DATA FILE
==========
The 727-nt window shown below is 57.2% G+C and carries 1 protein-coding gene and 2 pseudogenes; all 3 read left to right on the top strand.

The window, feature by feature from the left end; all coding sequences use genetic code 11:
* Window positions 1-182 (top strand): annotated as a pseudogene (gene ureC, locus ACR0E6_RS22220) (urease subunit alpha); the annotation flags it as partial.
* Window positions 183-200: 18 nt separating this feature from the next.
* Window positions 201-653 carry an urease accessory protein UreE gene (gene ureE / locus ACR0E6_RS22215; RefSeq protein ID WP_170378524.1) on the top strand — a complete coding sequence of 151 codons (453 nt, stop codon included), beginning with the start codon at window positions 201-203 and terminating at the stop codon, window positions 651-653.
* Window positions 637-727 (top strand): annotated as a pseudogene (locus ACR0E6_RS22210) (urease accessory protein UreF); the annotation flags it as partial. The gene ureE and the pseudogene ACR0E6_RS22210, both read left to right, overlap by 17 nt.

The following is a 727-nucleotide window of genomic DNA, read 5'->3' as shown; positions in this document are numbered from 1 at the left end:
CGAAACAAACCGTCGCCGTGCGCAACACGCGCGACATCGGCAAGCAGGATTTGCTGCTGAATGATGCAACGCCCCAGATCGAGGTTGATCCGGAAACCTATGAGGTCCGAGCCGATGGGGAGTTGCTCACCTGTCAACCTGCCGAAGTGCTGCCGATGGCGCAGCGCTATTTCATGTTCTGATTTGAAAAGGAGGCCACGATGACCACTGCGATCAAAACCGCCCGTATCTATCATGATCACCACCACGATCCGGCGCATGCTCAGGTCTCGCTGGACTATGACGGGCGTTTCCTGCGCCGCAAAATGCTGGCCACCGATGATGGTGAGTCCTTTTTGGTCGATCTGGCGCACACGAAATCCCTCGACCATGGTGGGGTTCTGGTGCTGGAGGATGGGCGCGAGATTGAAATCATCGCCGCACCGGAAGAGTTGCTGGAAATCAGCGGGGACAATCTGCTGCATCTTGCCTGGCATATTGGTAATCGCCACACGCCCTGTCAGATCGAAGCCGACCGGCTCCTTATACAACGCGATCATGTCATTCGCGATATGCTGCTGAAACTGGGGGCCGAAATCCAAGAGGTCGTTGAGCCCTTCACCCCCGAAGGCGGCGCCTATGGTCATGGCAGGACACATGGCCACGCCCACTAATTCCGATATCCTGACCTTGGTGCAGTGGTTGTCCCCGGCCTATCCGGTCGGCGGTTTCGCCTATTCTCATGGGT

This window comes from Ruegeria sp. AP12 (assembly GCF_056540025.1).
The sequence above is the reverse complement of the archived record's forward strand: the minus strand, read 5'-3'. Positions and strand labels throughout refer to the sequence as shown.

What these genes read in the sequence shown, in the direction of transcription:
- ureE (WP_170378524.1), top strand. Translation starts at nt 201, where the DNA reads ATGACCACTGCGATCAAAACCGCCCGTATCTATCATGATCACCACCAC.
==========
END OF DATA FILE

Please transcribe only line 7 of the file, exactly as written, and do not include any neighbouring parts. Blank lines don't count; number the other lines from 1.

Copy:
The following is a 727-nucleotide window of genomic DNA, read 5'->3' as shown; positions in this document are numbered from 1 at the left end: